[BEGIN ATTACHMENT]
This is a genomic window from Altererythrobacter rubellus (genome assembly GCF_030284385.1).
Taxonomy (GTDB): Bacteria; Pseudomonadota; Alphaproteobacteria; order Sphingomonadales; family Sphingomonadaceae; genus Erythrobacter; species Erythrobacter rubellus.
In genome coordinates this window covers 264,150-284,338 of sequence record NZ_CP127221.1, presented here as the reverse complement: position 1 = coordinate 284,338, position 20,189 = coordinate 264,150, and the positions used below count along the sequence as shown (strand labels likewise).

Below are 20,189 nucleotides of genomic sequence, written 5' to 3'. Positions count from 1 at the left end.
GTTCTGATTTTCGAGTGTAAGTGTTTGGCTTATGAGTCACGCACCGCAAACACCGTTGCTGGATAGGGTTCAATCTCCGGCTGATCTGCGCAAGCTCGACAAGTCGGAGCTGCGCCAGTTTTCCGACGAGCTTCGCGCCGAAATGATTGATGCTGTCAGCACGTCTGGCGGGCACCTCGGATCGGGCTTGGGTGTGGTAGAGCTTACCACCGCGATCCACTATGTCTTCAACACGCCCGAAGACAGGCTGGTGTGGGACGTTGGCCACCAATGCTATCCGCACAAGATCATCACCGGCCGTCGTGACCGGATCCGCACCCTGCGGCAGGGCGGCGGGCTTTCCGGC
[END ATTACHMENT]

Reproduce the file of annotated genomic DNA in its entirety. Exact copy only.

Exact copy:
This is a genomic window from Altererythrobacter rubellus (genome assembly GCF_030284385.1).
Taxonomy (GTDB): Bacteria; Pseudomonadota; Alphaproteobacteria; order Sphingomonadales; family Sphingomonadaceae; genus Erythrobacter; species Erythrobacter rubellus.
In genome coordinates this window covers 264,150-284,338 of sequence record NZ_CP127221.1, presented here as the reverse complement: position 1 = coordinate 284,338, position 20,189 = coordinate 264,150, and the positions used below count along the sequence as shown (strand labels likewise).

Below are 20,189 nucleotides of genomic sequence, written 5' to 3'. Positions count from 1 at the left end.
GTTCTGATTTTCGAGTGTAAGTGTTTGGCTTATGAGTCACGCACCGCAAACACCGTTGCTGGATAGGGTTCAATCTCCGGCTGATCTGCGCAAGCTCGACAAGTCGGAGCTGCGCCAGTTTTCCGACGAGCTTCGCGCCGAAATGATTGATGCTGTCAGCACGTCTGGCGGGCACCTCGGATCGGGCTTGGGTGTGGTAGAGCTTACCACCGCGATCCACTATGTCTTCAACACGCCCGAAGACAGGCTGGTGTGGGACGTTGGCCACCAATGCTATCCGCACAAGATCATCACCGGCCGTCGTGACCGGATCCGCACCCTGCGGCAGGGCGGCGGGCTTTCCGGC